New Int'l. Release
By DEREK ELLEY
An Eros Entertainment release of a Red Chillies Entertainment production. (International sales: Eros, London.) Produced by Gauri Khan. Executive producer, Sanjiv Chawla. Directed by Priyadarshan. Associate director, Abilast Nair. Screenplay, Mushtaq Sheikh, Priyadarshan, Manisha Korde; story, P. Shrinivasan.
With: Irrfan Khan, Shah Rukh Khan, Lara Dutta, Om Puri, Asrani, Rajpal Yadav, Manoj Joshi, Jagdish, Rasika Joshi, Pratik Dalvi, Mitali Mayakar, Deepika Padukone, Priyanka Chopra, Kareena Kapoor.
Bigtime Bollywood meets small-town India with quietly entertaining, finally moving results in "Billu Barber." Simple tale of friendship cleverly manages to bring together superstar Shah Rukh Khan, in full-on pin-up mode, with Irrfan Khan, who's developed into one of the industry's best character actors, in a movie that straddles both mainstream Hindi cinema and more specialty fare. Mid-February release, produced by Khan's own company, Red Chillies, won't approach the grosses of his last starrer, "Rab ne bana di jodi," but is way more engaging on an emotional level.
Bilas Rao Pardesi, aka Billu (Irrfan Khan), is a struggling barber in the small country town of Budbuda, with a young wife, Bindiya (convincingly deglammed Lara Dutta), and two kids (Mitali Mayakar, Pratik Dalvi). When Bollygod Sahir "King" Khan (Shah Rukh Khan) hits town to shoot his latest blockbuster, Billu's life is sent into a free spin as word spreads that he's an old friend of the star's.
Everyone is suddenly Billu's pal, from venal moneylender Daamchand (vet Om Puri) to the local school principal (Rasika Joshi). The downside is that Billu doesn't think Sahir Khan will remember him, and becomes embarrassed by all the attention heaped on him, even though his business now flourishes.
First half takes its time drawing the local community and contrasting it with the actor's privileged lifestyle, as he's perpetually surrounded by bodyguards and assistants in a Bollywood bubble. But the wait is worth it: Post-intermission, the two worlds start to come together, with a final half-hour that pulls a couple of surprises prior to an understated, affecting finale.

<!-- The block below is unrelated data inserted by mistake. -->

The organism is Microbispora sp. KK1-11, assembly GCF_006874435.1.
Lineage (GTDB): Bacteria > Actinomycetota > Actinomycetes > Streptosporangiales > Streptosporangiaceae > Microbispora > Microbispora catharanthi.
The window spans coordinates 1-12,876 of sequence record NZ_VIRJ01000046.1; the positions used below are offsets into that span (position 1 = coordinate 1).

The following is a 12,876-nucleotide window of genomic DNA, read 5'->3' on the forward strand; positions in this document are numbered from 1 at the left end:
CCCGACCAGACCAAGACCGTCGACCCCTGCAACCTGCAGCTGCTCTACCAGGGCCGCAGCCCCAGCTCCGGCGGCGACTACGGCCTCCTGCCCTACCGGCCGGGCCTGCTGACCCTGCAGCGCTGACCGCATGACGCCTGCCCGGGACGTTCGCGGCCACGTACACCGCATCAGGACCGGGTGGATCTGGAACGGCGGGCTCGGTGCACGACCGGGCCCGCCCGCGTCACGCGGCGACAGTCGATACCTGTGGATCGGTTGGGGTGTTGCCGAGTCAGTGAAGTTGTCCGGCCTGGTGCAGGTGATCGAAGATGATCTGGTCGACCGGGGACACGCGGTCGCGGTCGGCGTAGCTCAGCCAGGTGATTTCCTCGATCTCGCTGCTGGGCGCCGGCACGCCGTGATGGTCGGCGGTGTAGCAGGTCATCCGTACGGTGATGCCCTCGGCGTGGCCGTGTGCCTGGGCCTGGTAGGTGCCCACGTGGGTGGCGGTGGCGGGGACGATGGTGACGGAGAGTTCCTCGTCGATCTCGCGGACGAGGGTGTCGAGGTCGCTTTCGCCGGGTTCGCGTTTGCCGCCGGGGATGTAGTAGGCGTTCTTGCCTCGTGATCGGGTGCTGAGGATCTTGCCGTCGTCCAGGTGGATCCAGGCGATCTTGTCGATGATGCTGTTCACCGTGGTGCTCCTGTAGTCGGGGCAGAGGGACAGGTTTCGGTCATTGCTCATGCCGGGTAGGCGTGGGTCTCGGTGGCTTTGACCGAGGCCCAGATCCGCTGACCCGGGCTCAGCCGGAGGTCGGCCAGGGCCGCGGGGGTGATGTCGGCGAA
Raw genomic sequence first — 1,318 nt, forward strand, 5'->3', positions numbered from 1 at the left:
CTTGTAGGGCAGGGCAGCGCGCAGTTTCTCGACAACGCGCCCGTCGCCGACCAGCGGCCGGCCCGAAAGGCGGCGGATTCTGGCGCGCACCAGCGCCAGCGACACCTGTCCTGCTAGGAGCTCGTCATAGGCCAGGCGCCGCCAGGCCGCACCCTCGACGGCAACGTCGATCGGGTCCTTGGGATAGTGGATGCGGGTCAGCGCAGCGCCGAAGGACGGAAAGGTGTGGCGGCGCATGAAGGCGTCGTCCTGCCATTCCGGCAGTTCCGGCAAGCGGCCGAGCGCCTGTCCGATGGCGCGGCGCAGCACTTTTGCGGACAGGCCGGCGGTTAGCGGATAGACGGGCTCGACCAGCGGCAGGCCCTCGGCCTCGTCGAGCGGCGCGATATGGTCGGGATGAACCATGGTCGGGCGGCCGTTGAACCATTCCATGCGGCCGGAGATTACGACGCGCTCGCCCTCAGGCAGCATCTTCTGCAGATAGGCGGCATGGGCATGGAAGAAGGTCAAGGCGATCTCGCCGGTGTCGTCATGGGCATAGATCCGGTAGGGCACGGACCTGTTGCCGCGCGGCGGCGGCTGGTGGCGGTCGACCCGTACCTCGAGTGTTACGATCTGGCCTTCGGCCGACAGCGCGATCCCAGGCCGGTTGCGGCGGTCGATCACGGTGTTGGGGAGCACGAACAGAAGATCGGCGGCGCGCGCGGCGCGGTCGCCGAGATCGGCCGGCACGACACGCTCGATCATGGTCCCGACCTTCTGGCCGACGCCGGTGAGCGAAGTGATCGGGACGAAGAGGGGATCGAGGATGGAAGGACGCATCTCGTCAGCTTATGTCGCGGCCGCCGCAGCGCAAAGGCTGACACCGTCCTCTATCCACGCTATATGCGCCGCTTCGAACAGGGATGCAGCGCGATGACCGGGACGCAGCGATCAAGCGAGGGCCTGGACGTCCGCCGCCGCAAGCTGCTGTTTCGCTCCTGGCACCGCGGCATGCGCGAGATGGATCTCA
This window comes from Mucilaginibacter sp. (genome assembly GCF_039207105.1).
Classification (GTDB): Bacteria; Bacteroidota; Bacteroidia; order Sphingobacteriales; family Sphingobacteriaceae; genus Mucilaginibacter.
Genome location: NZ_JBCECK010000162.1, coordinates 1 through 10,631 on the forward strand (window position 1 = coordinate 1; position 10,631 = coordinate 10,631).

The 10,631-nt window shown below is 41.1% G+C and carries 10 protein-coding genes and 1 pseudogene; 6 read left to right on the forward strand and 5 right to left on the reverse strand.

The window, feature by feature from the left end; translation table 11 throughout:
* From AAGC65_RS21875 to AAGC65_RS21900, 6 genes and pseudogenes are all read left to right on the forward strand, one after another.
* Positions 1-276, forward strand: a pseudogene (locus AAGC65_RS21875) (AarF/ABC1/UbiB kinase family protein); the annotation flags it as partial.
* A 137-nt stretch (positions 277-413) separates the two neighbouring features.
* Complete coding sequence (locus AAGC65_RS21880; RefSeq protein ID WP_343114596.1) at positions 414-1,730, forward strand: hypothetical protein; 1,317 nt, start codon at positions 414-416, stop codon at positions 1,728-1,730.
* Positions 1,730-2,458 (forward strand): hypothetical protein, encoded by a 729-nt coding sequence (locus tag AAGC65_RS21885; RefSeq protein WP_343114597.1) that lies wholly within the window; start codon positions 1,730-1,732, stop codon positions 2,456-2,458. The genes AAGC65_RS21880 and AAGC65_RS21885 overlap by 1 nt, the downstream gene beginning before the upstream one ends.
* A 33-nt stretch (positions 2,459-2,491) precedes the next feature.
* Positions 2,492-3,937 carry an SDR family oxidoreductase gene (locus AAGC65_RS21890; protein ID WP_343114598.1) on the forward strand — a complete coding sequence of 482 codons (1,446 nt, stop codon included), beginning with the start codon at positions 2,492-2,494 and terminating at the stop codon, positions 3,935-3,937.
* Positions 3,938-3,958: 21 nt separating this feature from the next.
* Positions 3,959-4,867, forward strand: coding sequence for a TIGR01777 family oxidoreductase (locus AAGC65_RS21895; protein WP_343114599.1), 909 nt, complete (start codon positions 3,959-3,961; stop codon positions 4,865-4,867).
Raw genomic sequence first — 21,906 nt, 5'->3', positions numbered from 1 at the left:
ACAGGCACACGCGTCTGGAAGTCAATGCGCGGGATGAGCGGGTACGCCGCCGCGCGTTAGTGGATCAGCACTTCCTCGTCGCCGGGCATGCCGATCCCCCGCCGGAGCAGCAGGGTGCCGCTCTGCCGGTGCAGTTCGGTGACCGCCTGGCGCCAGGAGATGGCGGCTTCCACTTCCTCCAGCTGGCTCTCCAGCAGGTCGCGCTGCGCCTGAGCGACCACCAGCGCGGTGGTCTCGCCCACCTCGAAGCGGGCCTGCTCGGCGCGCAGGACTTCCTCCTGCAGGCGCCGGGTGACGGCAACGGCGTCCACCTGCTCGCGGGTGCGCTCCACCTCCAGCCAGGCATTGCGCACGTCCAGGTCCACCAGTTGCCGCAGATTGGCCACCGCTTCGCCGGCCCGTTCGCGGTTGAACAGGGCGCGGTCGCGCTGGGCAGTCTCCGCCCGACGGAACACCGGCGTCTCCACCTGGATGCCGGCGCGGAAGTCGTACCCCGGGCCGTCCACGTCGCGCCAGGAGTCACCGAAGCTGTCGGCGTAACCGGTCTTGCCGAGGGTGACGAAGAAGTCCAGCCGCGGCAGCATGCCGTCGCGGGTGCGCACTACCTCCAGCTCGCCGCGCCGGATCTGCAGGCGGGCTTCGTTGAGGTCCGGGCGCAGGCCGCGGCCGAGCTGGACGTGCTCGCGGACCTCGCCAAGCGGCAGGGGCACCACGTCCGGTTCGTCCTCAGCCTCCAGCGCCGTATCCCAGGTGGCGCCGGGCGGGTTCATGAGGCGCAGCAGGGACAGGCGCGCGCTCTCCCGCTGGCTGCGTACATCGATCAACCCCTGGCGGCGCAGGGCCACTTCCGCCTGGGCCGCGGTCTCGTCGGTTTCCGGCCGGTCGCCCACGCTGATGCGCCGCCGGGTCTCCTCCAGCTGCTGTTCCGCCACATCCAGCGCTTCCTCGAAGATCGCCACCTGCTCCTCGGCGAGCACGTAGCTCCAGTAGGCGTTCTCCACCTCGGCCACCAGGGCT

Flashy, well-staged musical numbers are inserted with no attempt to integrate them into the drama. They're simply from the film Khan is making, with a roster of Bollywood glamour: Deepika Padukone (from "Om Shanti Om"), Kareena Kapoor (in the pic's standout number, "Mar Jaani") and Priyanka Chopra. When Dutta is unexpectedly featured in one number, it ends suddenly, with her waking up as she falls from her bed.
In between, the film has some fun with the sheer fascination Bollywood exerts on the lives on ordinary rural Indians when it descends into their midst. But that never impinges on the main story, which remains firmly centered on Billu and his family.
Jack-of-all-trades helmer Priyadarshan hits a career high here, aided by striking lensing of the Pollachi locations and saturated color processing that's sharp and detailed.
Camera (color, widescreen), V. Manikanandan; editor, Arun Kumar; background music, Sandeep Chowta; song music, Pritam Chakraborty; lyrics, Gulzar, Sayeed Qadri; production designer, Sabu Cyril; costume designers, Manish Malhotra, Neeta Lulla, Naresh Malhotra, Anahita Shroff Adajania, V. Sai Babu; sound (Dolby Digital/DTS Digital), Raja Krishnan; visual effects producer, Keitan Yadav; visual effects, Red Chillies F/X; choreography, Farah Khan, Pony Verma, Prasanna. Reviewed at Cinestar Potsdamer Platz 4, Berlin, Feb. 17, 2009. Running time: 137 MIN. (I: 68 MIN.: II: 69 MINhttp://www.variety.com/review/VE1117939712.html?categoryid=31&cs=1